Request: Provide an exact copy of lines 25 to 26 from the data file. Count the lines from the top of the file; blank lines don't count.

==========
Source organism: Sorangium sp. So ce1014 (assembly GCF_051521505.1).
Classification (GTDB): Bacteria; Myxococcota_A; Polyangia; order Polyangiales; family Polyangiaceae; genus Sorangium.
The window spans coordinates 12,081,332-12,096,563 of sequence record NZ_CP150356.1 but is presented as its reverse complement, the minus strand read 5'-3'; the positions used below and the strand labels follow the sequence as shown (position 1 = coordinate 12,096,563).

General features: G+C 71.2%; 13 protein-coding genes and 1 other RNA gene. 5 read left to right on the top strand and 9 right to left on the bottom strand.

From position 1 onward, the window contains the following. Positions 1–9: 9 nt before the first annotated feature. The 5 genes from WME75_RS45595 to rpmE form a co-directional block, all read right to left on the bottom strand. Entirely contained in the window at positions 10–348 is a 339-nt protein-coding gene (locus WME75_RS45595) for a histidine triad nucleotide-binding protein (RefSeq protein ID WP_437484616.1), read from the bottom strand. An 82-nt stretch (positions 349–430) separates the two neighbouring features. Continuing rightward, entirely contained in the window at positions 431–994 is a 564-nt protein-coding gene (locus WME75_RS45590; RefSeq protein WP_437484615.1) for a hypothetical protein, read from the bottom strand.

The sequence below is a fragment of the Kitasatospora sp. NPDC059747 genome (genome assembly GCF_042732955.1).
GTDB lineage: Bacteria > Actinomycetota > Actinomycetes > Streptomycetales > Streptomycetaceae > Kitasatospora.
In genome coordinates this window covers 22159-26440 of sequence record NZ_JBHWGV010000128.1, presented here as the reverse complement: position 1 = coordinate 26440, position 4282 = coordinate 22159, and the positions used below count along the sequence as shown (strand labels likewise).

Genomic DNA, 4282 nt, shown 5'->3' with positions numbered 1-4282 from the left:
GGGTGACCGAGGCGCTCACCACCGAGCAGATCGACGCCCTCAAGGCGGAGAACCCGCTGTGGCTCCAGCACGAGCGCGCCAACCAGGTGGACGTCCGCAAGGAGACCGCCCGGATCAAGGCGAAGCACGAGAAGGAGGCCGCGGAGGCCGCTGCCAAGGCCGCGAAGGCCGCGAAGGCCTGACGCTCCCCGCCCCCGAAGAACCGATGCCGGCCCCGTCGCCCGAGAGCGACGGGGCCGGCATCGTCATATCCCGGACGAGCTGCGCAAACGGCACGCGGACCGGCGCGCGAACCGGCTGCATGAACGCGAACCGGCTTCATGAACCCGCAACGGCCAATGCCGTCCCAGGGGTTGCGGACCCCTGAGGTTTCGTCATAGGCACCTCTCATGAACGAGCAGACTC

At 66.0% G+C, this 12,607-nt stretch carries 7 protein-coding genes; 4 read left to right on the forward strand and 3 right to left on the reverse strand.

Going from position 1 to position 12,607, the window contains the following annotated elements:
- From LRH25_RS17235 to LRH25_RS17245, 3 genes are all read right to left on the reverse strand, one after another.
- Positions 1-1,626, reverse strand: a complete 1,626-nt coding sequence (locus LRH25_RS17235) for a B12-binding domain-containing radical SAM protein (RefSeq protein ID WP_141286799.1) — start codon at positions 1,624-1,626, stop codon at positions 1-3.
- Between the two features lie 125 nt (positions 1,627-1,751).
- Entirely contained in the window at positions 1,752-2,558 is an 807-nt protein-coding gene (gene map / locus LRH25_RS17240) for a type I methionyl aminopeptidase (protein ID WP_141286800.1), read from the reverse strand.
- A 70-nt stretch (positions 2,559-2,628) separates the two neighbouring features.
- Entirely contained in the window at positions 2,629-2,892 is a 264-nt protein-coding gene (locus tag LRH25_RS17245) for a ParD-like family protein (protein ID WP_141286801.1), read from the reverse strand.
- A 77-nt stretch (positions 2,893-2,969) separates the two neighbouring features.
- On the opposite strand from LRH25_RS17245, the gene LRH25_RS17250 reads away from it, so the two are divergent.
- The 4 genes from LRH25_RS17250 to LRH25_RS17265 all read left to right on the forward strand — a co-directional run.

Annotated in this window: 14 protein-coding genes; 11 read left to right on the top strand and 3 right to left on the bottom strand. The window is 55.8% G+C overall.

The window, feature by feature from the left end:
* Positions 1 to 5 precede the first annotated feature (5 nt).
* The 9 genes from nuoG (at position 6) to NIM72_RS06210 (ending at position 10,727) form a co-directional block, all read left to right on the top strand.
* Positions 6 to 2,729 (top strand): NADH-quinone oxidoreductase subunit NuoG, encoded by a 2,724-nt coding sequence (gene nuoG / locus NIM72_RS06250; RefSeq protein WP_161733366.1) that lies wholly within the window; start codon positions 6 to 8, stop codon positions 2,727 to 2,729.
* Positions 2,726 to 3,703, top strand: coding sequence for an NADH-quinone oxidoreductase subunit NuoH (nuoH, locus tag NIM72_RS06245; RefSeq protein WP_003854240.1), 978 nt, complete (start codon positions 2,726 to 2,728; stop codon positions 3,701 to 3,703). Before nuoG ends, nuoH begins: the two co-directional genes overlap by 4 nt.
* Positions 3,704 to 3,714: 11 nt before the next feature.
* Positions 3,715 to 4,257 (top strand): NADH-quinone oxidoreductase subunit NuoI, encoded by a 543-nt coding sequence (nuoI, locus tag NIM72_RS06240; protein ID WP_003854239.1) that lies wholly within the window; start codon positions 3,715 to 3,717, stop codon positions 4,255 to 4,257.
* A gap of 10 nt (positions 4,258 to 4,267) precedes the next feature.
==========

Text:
* The 9 genes from nuoG (at position 6) to NIM72_RS06210 (ending at position 10,727) form a co-directional block, all read left to right on the top strand.
* Positions 6 to 2,729 (top strand): NADH-quinone oxidoreductase subunit NuoG, encoded by a 2,724-nt coding sequence (gene nuoG / locus NIM72_RS06250; RefSeq protein WP_161733366.1) that lies wholly within the window; start codon positions 6 to 8, stop codon positions 2,727 to 2,729.